The world has witnessed two very different chemical weapons attacks in the last two months: in March, the assassination attempt against Sergei Skripal in the British town of Salisbury, and then the Assad regime’s latest chemical strike in Syria. The weapons used in both cases are prohibited under international law, and their use indicates the breaking of a “taboo” which has provoked a swift and forceful response from the international community.
But why is this taboo still so powerful? After all, the Skripal poisoning was an assassination attempt, not a mass casualty attack, and fatalities in chemical attacks make up only a small proportion of the towering death toll in Syria’s calamitous eight-year-old civil war. Why does the use of chemical weapons provoke such a profound international reaction – and when did these weapons become “special”?
Chemicals have been used in various forms for centuries. They are not just deadly, but often invisible; they stand out due to the means in which they cause harm, the sheer scale on which they can be used, and their potential to cause long-term destruction and suffering.
Along with biological and nuclear weapons, chemical weapons have been labelled weapons of mass destruction since 1946. The three types of weapons of mass destruction are perceived as a single distinct category of weapons by virtue of their ability to create lasting and indiscriminate harm. Labelling them as distinctively appalling has proved an effective device to galvanise international action to prevent their future use and proliferation.
But if this principle has held true for weapons of mass destruction in general, it was a new, modern opprobrium attached to chemical weapons that paved the way for the powerful stigma now attached to other weapons. Chemical warfare first began to attract a special moral condemnation during World War I, when the world saw the horrendous effects of battlefield gas attacks. Immediately, chemical warfare was singled out as something new and different that demanded action.
Between the two wars, scientific research identified that chemical and bacteriological weapons had the potential to cause irreversible destruction on a scale not previously seen. At the time, mass-casualty bacteriological weapons (later termed biological weapons) remained largely hypothetical, but the potential use of pathogens as weapons was nonetheless deeply feared.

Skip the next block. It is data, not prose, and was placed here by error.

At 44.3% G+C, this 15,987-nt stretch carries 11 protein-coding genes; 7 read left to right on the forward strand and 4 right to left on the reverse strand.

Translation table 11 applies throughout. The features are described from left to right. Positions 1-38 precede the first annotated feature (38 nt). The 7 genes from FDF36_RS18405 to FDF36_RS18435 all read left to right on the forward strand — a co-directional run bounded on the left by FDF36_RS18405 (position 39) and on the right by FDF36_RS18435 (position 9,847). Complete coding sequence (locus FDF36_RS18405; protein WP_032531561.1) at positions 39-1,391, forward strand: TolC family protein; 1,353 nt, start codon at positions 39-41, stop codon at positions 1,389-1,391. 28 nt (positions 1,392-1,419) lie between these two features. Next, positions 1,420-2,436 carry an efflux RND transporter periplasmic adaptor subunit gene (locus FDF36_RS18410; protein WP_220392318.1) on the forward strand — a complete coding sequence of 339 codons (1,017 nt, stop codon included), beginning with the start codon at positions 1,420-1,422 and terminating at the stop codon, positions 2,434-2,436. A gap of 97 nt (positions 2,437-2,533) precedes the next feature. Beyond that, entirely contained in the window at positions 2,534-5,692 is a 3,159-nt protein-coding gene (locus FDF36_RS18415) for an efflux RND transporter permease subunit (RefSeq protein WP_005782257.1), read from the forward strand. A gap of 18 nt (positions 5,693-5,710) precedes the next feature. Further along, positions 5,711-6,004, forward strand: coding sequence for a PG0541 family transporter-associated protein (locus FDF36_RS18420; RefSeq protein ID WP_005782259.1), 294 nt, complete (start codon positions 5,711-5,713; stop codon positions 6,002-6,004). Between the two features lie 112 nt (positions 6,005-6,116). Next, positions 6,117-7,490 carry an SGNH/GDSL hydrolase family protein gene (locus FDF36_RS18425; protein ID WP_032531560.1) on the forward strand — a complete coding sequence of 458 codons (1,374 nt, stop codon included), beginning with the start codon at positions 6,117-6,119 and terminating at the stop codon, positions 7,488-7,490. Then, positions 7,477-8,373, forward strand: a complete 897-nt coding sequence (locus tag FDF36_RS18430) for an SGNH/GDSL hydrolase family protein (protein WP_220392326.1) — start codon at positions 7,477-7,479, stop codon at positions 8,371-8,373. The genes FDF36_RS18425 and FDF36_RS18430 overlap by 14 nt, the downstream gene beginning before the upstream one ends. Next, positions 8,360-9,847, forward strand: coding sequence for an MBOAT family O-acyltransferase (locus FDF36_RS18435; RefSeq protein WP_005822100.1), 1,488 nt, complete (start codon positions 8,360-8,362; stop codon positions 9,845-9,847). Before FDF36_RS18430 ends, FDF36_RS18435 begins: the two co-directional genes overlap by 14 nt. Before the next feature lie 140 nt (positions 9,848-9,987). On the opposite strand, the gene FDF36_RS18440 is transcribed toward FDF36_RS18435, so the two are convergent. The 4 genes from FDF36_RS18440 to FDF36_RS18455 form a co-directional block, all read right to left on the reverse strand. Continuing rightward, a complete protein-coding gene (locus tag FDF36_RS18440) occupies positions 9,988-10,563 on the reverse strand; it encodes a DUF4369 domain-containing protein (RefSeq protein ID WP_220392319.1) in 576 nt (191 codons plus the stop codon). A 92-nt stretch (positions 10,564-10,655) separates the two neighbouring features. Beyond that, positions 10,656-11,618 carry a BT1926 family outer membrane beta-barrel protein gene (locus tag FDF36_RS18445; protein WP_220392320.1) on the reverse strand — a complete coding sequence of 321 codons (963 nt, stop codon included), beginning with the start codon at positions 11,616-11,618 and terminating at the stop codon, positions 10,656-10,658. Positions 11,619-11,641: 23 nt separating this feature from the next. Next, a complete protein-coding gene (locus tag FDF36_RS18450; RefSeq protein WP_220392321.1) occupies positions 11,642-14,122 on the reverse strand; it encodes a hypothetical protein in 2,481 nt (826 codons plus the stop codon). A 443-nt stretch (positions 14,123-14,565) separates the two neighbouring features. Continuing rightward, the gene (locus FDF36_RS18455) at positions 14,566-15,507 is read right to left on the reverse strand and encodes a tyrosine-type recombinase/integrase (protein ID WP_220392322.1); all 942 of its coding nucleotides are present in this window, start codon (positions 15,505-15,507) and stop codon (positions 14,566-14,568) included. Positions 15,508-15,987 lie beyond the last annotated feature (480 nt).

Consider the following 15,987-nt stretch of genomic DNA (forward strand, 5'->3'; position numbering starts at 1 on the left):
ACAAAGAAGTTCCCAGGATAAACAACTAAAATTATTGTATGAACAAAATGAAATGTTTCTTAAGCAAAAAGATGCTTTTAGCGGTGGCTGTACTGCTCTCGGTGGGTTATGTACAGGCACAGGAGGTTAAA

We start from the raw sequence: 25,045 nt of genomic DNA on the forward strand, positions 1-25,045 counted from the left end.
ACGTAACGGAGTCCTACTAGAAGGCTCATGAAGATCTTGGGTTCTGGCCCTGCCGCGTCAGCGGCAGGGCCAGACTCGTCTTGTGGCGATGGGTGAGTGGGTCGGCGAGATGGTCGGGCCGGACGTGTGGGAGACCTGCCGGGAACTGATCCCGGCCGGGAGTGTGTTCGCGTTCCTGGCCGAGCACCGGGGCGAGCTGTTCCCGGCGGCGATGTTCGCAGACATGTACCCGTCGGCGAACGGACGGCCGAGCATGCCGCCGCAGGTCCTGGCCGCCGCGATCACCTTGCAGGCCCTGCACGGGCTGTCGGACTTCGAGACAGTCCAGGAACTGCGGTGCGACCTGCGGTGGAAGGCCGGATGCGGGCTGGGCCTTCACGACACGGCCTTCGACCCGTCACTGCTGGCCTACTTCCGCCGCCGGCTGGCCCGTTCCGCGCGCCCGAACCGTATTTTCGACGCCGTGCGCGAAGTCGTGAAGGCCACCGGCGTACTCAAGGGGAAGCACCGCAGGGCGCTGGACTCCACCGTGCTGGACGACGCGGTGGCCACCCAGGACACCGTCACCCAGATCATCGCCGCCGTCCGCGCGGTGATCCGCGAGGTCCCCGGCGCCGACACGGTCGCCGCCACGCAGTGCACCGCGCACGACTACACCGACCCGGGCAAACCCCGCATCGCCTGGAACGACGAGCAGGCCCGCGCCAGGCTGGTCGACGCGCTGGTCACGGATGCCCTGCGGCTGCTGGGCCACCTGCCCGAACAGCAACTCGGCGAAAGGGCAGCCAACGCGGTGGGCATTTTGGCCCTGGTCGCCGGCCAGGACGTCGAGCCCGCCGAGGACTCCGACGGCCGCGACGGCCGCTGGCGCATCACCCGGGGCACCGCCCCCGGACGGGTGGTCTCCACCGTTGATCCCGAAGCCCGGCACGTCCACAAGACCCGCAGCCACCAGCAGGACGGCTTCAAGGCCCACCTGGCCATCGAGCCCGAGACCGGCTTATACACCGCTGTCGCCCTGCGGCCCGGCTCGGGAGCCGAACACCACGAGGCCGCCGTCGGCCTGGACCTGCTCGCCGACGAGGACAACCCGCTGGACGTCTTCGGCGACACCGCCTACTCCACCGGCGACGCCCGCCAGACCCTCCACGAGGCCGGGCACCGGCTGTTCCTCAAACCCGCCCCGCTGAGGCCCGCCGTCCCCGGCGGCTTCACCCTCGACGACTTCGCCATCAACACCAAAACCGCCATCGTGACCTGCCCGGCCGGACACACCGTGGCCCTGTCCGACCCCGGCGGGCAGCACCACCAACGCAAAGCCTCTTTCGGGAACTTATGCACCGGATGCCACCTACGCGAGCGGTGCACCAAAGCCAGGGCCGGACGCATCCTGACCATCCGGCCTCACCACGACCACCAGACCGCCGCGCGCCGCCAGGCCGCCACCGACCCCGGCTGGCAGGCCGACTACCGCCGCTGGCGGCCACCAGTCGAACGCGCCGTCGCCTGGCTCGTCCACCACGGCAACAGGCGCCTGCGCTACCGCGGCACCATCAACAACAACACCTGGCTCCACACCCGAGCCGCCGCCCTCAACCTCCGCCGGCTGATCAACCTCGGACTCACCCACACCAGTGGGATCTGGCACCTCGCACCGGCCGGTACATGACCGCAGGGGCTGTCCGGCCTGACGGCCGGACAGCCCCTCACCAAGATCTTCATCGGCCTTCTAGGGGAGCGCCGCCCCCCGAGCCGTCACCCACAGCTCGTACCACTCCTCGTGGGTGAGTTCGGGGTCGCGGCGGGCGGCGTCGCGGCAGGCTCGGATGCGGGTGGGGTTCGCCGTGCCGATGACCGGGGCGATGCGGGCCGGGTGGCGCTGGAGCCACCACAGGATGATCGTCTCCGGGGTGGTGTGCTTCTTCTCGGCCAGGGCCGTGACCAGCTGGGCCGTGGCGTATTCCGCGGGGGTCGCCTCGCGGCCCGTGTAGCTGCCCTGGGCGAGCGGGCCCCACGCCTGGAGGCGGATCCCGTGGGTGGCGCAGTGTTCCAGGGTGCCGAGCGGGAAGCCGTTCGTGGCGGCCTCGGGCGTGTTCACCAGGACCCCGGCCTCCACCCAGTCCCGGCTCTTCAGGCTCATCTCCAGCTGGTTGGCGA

Both chemical and biological weapons can be used to target populations beyond the battlefield, thus highlighting their indiscriminate nature. Governments feared that technological innovation could lead to even more deadly methods of warfare. They were prohibited in 1925 by the Geneva Protocol, specifically the “Protocol for the Prohibition of the Use in War of Asphyxiating, Poisonous or Other Gases, and of Bacteriological Methods of Warfare”.
When nuclear weapons arrived on the world stage with the attacks on Hiroshima and Nagasaki in 1945, their horrendous effects were publicised around the world. Suddenly, millions of people were living in fear of mass casualty weapons.
Throughout the cold war years, the fear that nuclear war might lead to the end of humankind provoked international action to prevent their further development and use. But even though the nuclear threat was the dominant theme of the cold war, chemical and biological weapons never lost their stigma; it seems the fear of nuclear weapons in fact reinforced the fear of chemical and biological weapons.
In the 1980s, it became clear that the international proscription of chemical weapons had not succeeded. The world was subjected to nightmarish images from the 1980-88 Iran-Iraq War of people suffering from the effects of mustard gas, sarin and tabun. When Iraq used gas to massacre thousands of civilians at Halabja in 1988, the ensuing horror and moral outrage spurred the creation of the 1992 Convention on the Development, Production, Stockpiling and Use of Chemical Weapons. And once again, the norm that all weapons of mass destruction are different from other weapons was reinforced.
This is the history behind the international reaction towards the chemical attacks of recent months and years. Since the first gas attacks in Europe during World War I, every use of chemical weapons has immediately met with outrage – but it’s also tested the durability of the stigma these weapons bear. Of the three weapons categorised as weapons of mass destruction, chemical weapons are the most accessible. Should attacks become normalised as just another feature of warfare, there is the possibility that the stigma keeping their use in check will start to fade.
And should technological innovation produce some new category of weapon with the potential to create destruction over and above that of existing weapons of mass destruction, then perhaps the chemical warfare stigma will be eclipsed. But for the time being, the weapons of mass destruction we’ve come to fear remain in a class of their own – and that’s where they belong.
Patricia Shamai, Senior Lecturer in International Relations, University of Portsmouth.
This article first appeared on The Conversation.
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